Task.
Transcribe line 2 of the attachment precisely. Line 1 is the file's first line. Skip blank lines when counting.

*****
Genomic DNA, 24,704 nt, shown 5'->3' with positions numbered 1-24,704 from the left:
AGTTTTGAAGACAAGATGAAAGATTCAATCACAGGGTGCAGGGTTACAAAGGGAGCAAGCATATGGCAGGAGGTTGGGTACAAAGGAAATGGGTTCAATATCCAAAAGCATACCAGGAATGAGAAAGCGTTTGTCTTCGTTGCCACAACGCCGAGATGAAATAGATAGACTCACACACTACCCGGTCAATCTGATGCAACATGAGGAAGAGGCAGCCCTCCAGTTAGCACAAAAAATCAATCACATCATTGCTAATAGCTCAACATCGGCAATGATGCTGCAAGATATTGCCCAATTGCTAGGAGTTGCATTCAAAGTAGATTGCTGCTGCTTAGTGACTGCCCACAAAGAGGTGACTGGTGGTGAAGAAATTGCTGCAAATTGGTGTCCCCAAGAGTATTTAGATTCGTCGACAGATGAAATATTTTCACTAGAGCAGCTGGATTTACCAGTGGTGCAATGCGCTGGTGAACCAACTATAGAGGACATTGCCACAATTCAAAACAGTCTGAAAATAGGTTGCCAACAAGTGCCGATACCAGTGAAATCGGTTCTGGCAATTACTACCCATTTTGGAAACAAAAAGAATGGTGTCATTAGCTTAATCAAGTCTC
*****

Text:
AGTTTTGAAGACAAGATGAAAGATTCAATCACAGGGTGCAGGGTTACAAAGGGAGCAAGCATATGGCAGGAGGTTGGGTACAAAGGAAATGGGTTCAATATCCAAAAGCATACCAGGAATGAGAAAGCGTTTGTCTTCGTTGCCACAACGCCGAGATGAAATAGATAGACTCACACACTACCCGGTCAATCTGATGCAACATGAGGAAGAGGCAGCCCTCCAGTTAGCACAAAAAATCAATCACATCATTGCTAATAGCTCAACATCGGCAATGATGCTGCAAGATATTGCCCAATTGCTAGGAGTTGCATTCAAAGTAGATTGCTGCTGCTTAGTGACTGCCCACAAAGAGGTGACTGGTGGTGAAGAAATTGCTGCAAATTGGTGTCCCCAAGAGTATTTAGATTCGTCGACAGATGAAATATTTTCACTAGAGCAGCTGGATTTACCAGTGGTGCAATGCGCTGGTGAACCAACTATAGAGGACATTGCCACAATTCAAAACAGTCTGAAAATAGGTTGCCAACAAGTGCCGATACCAGTGAAATCGGTTCTGGCAATTACTACCCATTTTGGAAACAAAAAGAATGGTGTCATTAGCTTAATCAAGTCTC